That Grand Old Immeasurable Glide of Existence

photo: davy carren

I’d been taking the stairs for what could’ve been months, or possibly decades. I am no longer sure I can trust such constructs. Because, well, you see, today, on my way down, I discovered that I was going up.

“Life’s worth little without others to share it with.”

This came from a computer repairwoman who’d almost rammed into me head-on as I was contemplating the special relative-and-certain dynamics of ascending versus descending.

“Excuse you,” she coughed, and then went about her way past me. I was not hurrying. I kept to my stepping-down form.

The echo of pattering shoes — some clomps, some more like firecrackers or racquetball volleys — made for a bland accompaniment to my journey. I sung, “Going down…going…doooown,” just above a whistle as I watched my shoes for signs of deceit. They were with me, still, as I followed gravity’s pull, though I did wonder if my eyes were worth trusting.

I forget things easily. My dreams come blabbering back to me in fits and untied ends. The care I don’t take gets crammed back into the socks I never wear anymore. My toes get sore.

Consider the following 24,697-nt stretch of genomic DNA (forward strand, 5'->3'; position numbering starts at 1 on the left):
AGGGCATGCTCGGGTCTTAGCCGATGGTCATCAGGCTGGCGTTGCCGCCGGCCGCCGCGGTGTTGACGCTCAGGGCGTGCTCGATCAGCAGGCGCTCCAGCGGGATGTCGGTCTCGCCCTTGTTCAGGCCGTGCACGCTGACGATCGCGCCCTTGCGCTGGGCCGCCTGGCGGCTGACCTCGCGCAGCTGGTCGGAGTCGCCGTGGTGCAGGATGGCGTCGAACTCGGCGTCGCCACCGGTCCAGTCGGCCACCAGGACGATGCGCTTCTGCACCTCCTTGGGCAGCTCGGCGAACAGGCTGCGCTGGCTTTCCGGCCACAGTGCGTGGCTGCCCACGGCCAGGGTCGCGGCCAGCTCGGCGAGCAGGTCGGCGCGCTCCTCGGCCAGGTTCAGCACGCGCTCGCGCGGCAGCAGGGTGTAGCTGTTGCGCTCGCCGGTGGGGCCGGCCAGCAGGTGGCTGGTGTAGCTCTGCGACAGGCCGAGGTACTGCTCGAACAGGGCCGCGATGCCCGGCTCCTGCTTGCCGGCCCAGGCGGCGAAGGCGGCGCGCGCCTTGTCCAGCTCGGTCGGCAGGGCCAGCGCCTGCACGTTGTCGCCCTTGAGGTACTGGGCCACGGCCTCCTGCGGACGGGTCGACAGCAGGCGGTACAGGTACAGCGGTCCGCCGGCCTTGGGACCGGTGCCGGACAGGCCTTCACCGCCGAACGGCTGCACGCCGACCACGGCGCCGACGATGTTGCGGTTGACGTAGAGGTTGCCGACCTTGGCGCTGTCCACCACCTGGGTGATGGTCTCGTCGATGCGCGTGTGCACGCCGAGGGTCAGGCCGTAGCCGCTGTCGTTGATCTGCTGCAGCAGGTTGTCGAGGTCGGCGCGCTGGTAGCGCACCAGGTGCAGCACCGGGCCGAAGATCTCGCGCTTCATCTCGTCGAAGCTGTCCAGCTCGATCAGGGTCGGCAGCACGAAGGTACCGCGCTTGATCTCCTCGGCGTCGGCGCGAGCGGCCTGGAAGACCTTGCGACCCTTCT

Another few flights and I was feeling breezy and fit. A few hoarse-yodeling cow traders thumped by. I held tight to the handrail. Down below I could faintly make out a brushstroke of browning grass beneath where the stairwell ended and life began.

With stinging eyes and an iron coat, I made sure I didn’t give in to the disharmony of joint perspective. Instead, above the sound a breath makes, I promulgated this: “I am my surroundings, and then none.” It was something to say before handing over my destiny to less-raving satisfiers of lunacy.


“No. I mean, perhaps.”

“Do you dare walk forward instead of back, here?”

“Wouldn’t that be there?”

“Questions are out of the question, Dear. Now. Up or down? Which would make the most sense?”

“Down. Of course. Well?”

“Wrong! Always wrong. Why? Why do you always have to be so defiant?”

“Defiance marks the act of a stranger blending in without any scenery to speak of.”

“Sure. Well, just keep your head.”

“Will do.”